This is, however, a dangerous trend, because the Christian life depends in many ways on the cultivation of regular habits. In fact, because life is more hectic and more stressful than in times past the importance of weekly worship increases. Martin Luther is often quoted as saying, “I’m too busy today NOT to pray.” Luther rightly recognized that as the pace of our life increases the need for prayer and worship also increases. This is because we can easily forget who we are as Christians. We can easily lose our way and attendance at weekly worship is one of the practices that can keep us on track in our Christian lives.
When we miss weekly worship we leave a spot empty at the family table of our local church. We also we miss out on hearing the latest “family news” and from giving and receiving personal encouragement. When we miss weekly worship we miss an opportunity to be reminded of who we are and the distinct and very different life we are to live. When we miss weekly worship we miss an opportunity to connect with Christ in a special way (especially in the Eucharist). Plus, each time we miss worship makes it easier not to attend the next time.
There are occasions where it is not possible to attend Sunday worship. However, these occasions are very rare, usually limited to sickness or dire emergencies. If we are traveling, there is almost always a church nearby (which may or may not be our particular denomination, but that does not matter), and we simply have to adjust our plans in order to worship. Even if we work some weekends, there are churches now that offer worship services at other times of the day and the week. If we are on a camping trip or stranded somewhere we can by ourselves, with a friend, or our family, enjoy a time of worship through the simple reading of Scripture and prayer.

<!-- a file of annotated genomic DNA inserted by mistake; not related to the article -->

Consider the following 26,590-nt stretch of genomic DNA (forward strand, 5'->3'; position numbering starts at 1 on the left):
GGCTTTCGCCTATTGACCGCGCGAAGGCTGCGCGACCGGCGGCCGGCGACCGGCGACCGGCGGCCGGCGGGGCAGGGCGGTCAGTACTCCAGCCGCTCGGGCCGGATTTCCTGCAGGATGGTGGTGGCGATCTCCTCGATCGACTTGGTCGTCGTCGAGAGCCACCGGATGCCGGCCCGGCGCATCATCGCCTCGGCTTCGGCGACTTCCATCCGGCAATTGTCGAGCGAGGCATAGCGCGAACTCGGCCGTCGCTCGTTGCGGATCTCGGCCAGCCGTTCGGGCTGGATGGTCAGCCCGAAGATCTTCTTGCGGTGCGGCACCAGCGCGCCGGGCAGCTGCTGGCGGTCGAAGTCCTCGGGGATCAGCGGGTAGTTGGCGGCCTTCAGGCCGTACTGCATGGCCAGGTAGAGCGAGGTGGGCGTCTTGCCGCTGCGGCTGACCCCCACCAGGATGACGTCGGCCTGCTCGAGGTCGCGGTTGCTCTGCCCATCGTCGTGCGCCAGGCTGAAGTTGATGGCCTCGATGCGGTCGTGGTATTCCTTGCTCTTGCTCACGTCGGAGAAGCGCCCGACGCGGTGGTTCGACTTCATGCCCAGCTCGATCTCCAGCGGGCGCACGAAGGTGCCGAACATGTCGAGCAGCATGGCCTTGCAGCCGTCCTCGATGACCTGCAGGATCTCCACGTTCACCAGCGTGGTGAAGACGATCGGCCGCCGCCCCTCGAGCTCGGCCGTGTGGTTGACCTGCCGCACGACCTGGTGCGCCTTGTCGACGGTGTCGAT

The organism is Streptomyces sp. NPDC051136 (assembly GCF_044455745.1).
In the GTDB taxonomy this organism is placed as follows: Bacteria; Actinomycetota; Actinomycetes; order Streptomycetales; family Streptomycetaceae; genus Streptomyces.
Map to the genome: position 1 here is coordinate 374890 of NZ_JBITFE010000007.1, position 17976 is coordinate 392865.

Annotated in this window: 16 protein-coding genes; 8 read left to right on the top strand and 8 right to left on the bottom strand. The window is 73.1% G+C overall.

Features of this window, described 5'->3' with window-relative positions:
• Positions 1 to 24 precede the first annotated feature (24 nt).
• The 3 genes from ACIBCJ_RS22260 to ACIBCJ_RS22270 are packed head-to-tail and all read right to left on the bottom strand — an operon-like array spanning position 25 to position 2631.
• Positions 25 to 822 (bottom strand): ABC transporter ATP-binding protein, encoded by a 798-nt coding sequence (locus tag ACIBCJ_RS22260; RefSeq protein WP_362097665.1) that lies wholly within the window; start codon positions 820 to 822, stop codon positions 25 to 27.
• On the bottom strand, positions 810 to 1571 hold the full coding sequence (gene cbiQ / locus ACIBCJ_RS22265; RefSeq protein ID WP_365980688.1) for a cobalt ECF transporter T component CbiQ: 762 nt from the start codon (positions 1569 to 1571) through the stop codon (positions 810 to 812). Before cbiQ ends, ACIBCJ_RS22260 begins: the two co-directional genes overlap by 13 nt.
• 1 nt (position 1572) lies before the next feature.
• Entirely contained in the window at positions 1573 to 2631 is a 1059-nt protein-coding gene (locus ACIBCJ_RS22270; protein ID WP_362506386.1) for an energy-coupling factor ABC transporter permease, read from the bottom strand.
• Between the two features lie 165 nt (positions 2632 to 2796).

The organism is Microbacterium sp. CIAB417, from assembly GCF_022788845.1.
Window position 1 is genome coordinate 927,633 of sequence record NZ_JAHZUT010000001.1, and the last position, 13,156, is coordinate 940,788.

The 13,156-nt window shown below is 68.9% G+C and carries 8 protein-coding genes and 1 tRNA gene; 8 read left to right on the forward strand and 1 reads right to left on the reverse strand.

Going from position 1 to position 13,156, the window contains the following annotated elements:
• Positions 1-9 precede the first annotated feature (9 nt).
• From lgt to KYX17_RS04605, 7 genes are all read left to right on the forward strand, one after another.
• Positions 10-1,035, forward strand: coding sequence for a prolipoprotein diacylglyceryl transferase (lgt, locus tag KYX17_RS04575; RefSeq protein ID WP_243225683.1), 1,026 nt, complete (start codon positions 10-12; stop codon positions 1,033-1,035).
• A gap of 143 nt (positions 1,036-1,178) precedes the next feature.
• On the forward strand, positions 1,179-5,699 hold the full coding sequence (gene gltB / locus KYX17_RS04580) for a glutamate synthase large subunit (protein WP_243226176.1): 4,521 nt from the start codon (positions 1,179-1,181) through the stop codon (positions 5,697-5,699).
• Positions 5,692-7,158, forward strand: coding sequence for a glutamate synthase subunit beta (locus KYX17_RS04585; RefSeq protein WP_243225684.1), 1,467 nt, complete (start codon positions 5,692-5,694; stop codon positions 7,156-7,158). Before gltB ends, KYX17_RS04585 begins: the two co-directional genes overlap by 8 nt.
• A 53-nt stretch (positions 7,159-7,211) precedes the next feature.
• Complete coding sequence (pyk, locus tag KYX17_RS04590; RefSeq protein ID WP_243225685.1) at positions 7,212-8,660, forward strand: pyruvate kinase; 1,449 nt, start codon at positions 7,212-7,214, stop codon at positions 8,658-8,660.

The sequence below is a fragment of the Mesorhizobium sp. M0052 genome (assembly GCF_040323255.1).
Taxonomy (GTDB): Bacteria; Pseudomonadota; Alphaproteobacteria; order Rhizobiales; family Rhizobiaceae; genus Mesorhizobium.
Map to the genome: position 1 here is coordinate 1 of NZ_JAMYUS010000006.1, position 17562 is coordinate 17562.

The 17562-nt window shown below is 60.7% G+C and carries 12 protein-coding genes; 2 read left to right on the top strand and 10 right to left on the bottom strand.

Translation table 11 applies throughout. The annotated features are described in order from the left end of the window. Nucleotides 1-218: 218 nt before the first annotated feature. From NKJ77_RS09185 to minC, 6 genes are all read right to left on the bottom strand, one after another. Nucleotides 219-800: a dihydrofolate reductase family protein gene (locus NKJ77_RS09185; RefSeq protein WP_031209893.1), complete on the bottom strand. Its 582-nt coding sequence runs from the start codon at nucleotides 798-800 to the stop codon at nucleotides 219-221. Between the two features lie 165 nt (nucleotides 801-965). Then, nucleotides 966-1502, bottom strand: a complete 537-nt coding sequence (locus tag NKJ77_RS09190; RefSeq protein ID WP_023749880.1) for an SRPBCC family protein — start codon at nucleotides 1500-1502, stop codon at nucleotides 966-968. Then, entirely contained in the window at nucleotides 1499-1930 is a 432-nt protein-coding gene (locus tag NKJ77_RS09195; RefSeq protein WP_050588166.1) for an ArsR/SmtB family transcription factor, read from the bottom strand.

Is missing a Sunday service the end of the world? Of course not, is missing one of your kid’s or best friend’s important event the end of the world? Probably not, is forgetting to say “I love you” to your spouse on a given day the end of the world? Probably not, yet, there is a danger here that we start to take things for granted, including our relationship with God. When we start thinking along the lines of “what is the minimal commitment I can get away with when it comes to regular worship?” we are in significant danger spiritually.
Yes, the Christian life is about more (much more!) than attendance at weekly services, but this is an important part of that life and one that should we take very seriously, following the advice of Saint Paul, “let us..not neglect meeting together, as is the habit of some” (Hebrews 10:24,25).
PSS: I won’t even even get into the fact that in some Christian traditions the committed are encouraged to attend worship services daily!